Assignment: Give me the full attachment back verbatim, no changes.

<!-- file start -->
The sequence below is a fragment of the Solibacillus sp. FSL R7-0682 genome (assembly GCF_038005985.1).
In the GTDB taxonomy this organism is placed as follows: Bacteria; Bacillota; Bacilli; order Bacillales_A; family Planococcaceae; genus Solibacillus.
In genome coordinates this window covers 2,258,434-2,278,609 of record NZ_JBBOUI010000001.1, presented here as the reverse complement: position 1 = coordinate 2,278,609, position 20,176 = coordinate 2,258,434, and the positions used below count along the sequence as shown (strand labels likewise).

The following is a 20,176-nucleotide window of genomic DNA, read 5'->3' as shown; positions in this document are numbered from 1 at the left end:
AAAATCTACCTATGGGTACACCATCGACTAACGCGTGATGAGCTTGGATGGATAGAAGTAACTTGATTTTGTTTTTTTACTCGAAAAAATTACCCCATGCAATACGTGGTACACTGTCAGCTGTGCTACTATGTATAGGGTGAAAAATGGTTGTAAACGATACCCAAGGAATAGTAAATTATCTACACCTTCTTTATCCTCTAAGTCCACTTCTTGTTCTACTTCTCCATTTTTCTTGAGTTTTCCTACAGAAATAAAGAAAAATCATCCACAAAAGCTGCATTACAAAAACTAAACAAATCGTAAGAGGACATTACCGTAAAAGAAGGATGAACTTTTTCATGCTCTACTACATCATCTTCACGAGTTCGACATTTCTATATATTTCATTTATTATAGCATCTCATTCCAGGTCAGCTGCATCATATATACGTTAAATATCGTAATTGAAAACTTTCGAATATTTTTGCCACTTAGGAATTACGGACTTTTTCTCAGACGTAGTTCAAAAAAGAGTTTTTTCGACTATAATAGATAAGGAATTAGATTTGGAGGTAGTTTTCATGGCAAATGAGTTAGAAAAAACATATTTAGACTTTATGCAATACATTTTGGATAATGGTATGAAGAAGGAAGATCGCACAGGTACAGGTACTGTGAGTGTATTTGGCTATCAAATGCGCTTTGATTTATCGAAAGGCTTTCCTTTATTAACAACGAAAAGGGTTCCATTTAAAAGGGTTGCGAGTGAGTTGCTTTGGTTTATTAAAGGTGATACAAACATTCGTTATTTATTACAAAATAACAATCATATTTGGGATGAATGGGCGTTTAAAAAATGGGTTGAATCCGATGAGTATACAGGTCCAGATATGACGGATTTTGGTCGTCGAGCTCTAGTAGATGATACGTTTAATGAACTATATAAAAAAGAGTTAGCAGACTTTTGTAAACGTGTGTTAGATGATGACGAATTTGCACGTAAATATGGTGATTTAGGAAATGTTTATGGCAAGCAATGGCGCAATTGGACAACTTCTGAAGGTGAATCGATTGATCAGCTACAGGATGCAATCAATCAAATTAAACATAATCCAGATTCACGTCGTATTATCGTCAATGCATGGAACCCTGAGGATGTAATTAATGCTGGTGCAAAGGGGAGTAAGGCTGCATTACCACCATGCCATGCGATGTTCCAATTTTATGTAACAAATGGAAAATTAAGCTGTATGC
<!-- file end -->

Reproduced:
The sequence below is a fragment of the Solibacillus sp. FSL R7-0682 genome (assembly GCF_038005985.1).
In the GTDB taxonomy this organism is placed as follows: Bacteria; Bacillota; Bacilli; order Bacillales_A; family Planococcaceae; genus Solibacillus.
In genome coordinates this window covers 2,258,434-2,278,609 of record NZ_JBBOUI010000001.1, presented here as the reverse complement: position 1 = coordinate 2,278,609, position 20,176 = coordinate 2,258,434, and the positions used below count along the sequence as shown (strand labels likewise).

The following is a 20,176-nucleotide window of genomic DNA, read 5'->3' as shown; positions in this document are numbered from 1 at the left end:
AAAATCTACCTATGGGTACACCATCGACTAACGCGTGATGAGCTTGGATGGATAGAAGTAACTTGATTTTGTTTTTTTACTCGAAAAAATTACCCCATGCAATACGTGGTACACTGTCAGCTGTGCTACTATGTATAGGGTGAAAAATGGTTGTAAACGATACCCAAGGAATAGTAAATTATCTACACCTTCTTTATCCTCTAAGTCCACTTCTTGTTCTACTTCTCCATTTTTCTTGAGTTTTCCTACAGAAATAAAGAAAAATCATCCACAAAAGCTGCATTACAAAAACTAAACAAATCGTAAGAGGACATTACCGTAAAAGAAGGATGAACTTTTTCATGCTCTACTACATCATCTTCACGAGTTCGACATTTCTATATATTTCATTTATTATAGCATCTCATTCCAGGTCAGCTGCATCATATATACGTTAAATATCGTAATTGAAAACTTTCGAATATTTTTGCCACTTAGGAATTACGGACTTTTTCTCAGACGTAGTTCAAAAAAGAGTTTTTTCGACTATAATAGATAAGGAATTAGATTTGGAGGTAGTTTTCATGGCAAATGAGTTAGAAAAAACATATTTAGACTTTATGCAATACATTTTGGATAATGGTATGAAGAAGGAAGATCGCACAGGTACAGGTACTGTGAGTGTATTTGGCTATCAAATGCGCTTTGATTTATCGAAAGGCTTTCCTTTATTAACAACGAAAAGGGTTCCATTTAAAAGGGTTGCGAGTGAGTTGCTTTGGTTTATTAAAGGTGATACAAACATTCGTTATTTATTACAAAATAACAATCATATTTGGGATGAATGGGCGTTTAAAAAATGGGTTGAATCCGATGAGTATACAGGTCCAGATATGACGGATTTTGGTCGTCGAGCTCTAGTAGATGATACGTTTAATGAACTATATAAAAAAGAGTTAGCAGACTTTTGTAAACGTGTGTTAGATGATGACGAATTTGCACGTAAATATGGTGATTTAGGAAATGTTTATGGCAAGCAATGGCGCAATTGGACAACTTCTGAAGGTGAATCGATTGATCAGCTACAGGATGCAATCAATCAAATTAAACATAATCCAGATTCACGTCGTATTATCGTCAATGCATGGAACCCTGAGGATGTAATTAATGCTGGTGCAAAGGGGAGTAAGGCTGCATTACCACCATGCCATGCGATGTTCCAATTTTATGTAACAAATGGAAAATTAAGCTGTATGC